The ‘All American Boy’ singer doesn’t like to be objectified — anymore

Singer Steve Grand took to social media recently to chastise the gay blog Queerty and queer media in general for publishing shirtless photos of him.

"It is sites like YOURS that create the impression that I am always shoving sex in people’s faces. When, in fact, it’s a small fraction of the time,” the would-be star wrote in the clearest bit of self-examination involved. "I have enough to work against. It sucks that gay media makes it all the more difficult.”

"Shame on u," the songbird continued. "You are as trashy as the worse [sic] tabloids but u are even WORSE than them because you go after people without power or money (myself)," he continued. "I should be able to post a shirtless pic here and there (1% of my Instagram) without it being the ONLY way you represent me. All publicity is NOT good publicity."

To be clear, Grand is no stranger to the phrase "sex sells." In the video for his 2013 debut song, “All-American Boy,” the suddenly prudish former underwear model has his shirt open within the first 10 seconds. Within three and a half minutes he’s naked and skinny dipping with a love interest portrayed by a gay porn star. Grand launched his musical career based on his shirtless chest and gay men nationwide ate it up; it’s still his most popular tune - and the only memorable part is Grand's body.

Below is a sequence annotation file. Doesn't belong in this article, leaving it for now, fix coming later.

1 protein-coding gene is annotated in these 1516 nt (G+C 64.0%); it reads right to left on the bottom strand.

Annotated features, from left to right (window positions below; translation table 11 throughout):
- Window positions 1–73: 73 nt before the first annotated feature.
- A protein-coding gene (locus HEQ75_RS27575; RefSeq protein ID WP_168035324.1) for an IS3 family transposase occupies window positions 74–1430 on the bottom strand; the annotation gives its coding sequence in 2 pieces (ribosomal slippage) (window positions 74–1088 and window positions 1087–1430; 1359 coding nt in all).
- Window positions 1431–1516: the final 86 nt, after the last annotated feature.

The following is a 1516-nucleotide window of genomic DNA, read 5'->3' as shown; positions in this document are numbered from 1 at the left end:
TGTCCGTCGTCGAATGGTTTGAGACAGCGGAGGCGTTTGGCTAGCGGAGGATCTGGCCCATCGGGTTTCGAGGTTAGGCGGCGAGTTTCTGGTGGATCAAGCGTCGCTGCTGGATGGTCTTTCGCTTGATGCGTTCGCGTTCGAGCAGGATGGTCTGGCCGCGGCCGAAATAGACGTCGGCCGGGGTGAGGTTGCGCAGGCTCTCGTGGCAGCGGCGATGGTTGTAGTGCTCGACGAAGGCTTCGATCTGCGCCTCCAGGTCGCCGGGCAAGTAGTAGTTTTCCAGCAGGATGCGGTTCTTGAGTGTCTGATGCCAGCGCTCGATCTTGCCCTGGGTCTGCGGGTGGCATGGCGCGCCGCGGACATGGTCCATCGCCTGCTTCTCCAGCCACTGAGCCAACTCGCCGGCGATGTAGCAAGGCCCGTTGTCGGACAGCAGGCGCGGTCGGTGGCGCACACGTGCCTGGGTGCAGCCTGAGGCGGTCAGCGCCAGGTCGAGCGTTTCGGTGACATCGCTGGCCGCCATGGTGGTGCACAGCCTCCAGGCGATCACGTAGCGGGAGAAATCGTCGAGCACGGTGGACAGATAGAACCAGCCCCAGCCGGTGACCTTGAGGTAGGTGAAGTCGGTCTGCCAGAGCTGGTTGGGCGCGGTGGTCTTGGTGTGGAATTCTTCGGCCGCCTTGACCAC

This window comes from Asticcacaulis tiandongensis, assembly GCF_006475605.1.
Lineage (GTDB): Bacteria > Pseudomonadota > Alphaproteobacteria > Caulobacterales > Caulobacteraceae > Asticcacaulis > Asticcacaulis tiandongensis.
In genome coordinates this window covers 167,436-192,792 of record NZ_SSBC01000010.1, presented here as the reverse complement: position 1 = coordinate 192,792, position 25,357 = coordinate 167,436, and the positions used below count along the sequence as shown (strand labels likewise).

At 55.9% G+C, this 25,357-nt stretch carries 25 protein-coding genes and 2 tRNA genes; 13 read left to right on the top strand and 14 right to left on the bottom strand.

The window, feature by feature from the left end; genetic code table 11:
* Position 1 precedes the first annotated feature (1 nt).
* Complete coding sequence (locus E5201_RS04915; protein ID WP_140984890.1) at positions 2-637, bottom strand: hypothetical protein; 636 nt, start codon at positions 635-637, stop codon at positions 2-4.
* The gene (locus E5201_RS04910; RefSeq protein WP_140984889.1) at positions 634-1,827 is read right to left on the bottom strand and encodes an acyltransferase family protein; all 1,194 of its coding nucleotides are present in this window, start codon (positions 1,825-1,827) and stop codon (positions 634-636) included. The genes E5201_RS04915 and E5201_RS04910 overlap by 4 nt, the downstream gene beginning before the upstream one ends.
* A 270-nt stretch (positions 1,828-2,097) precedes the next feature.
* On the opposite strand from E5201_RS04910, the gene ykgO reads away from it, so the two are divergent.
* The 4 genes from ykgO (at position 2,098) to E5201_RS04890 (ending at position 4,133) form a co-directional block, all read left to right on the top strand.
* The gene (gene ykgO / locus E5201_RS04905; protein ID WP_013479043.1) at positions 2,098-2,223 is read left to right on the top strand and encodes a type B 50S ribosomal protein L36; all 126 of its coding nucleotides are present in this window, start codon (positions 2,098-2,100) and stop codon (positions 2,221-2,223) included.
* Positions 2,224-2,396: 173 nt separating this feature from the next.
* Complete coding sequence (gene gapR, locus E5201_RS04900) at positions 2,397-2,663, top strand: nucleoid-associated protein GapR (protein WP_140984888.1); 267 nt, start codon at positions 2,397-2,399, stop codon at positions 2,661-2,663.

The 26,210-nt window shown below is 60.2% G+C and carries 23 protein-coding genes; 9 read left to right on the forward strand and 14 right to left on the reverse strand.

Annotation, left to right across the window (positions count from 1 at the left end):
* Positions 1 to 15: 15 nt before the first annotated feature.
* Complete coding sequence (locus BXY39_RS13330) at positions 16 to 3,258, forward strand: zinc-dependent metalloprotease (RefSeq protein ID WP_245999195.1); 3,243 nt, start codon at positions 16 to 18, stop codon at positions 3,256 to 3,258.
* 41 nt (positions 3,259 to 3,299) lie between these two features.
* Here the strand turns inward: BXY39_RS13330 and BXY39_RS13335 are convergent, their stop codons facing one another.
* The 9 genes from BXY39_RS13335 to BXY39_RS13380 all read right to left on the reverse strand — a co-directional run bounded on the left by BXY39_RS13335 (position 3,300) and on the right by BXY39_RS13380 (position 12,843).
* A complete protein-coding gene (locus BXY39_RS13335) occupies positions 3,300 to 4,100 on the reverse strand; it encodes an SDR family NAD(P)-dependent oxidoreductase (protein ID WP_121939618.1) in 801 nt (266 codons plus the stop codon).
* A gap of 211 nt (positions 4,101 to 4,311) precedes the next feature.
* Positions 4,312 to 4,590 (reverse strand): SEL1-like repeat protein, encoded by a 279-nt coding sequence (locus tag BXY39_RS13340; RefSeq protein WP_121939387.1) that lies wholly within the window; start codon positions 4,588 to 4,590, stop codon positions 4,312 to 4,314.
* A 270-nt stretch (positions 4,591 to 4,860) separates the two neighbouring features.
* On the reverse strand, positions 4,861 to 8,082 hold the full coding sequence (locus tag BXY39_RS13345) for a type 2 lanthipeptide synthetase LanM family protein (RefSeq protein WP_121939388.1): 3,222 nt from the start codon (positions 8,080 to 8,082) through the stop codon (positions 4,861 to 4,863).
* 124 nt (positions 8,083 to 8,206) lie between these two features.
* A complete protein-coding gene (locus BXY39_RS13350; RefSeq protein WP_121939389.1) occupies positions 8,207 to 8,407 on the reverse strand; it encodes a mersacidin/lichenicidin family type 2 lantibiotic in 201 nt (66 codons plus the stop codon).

In fact, Grand launched a Kickstarter campaign to fund an album based on the success of that single. His abs and bare ass helped him raise over a quarter of a million dollars to record one album. Complaining now about being objectified after using his sex appeal to raise a staggering amount of money is not only ludicrous, it's insulting to those who gave him money.

Back when the "ice bucket challenge" was a thing in 2014, Grand made sure to participate - completely naked.

The album, "All American Boy," was released a few months later in March 2015 and sold 10,000 copies its first week. In the video for his second single from the album, "Stay," it takes Grand a minute and a half before he's frolicking shirtless on the beach. With the record already paid for - with plenty left over - those sales were pure profit. Apparently Grand has no problem with being shirtless - as long as it's making him money.

Grand's Instagram account comes complete with photos of him shirtless or clad in skimpy box-enhancing swimwear. Shortly before his rant about his public skintastic photos being reused in stories about him, he did an interview with an underwear blog about his choice of tiny briefs. When asked how he felt about the media attention his clothing choice garnered, he replied. "It’s all in good fun and I don’t take it too seriously.

"I don’t ask anyone to post those kinds of things but it does create the possibility that someone, who was unaware of me before, ends up becoming a fan, buys music, and attends a live performance, which is how I make money to eat and pay my bills," he continued. "So I have to be happy for that reason."

"You would tank a struggling artist’s career if it would get u a couple page clicks," Grand wrote in his online screed against Queerty. Suddenly the artist who built his career off his body - and admits it doesn't bother him because he uses his looks to make money - is castigating a media outlet for doing their job? How does he think the site's owners and reporters make money? They need clicks - just like Grand needed on that first YouTube video that made him over $325,000.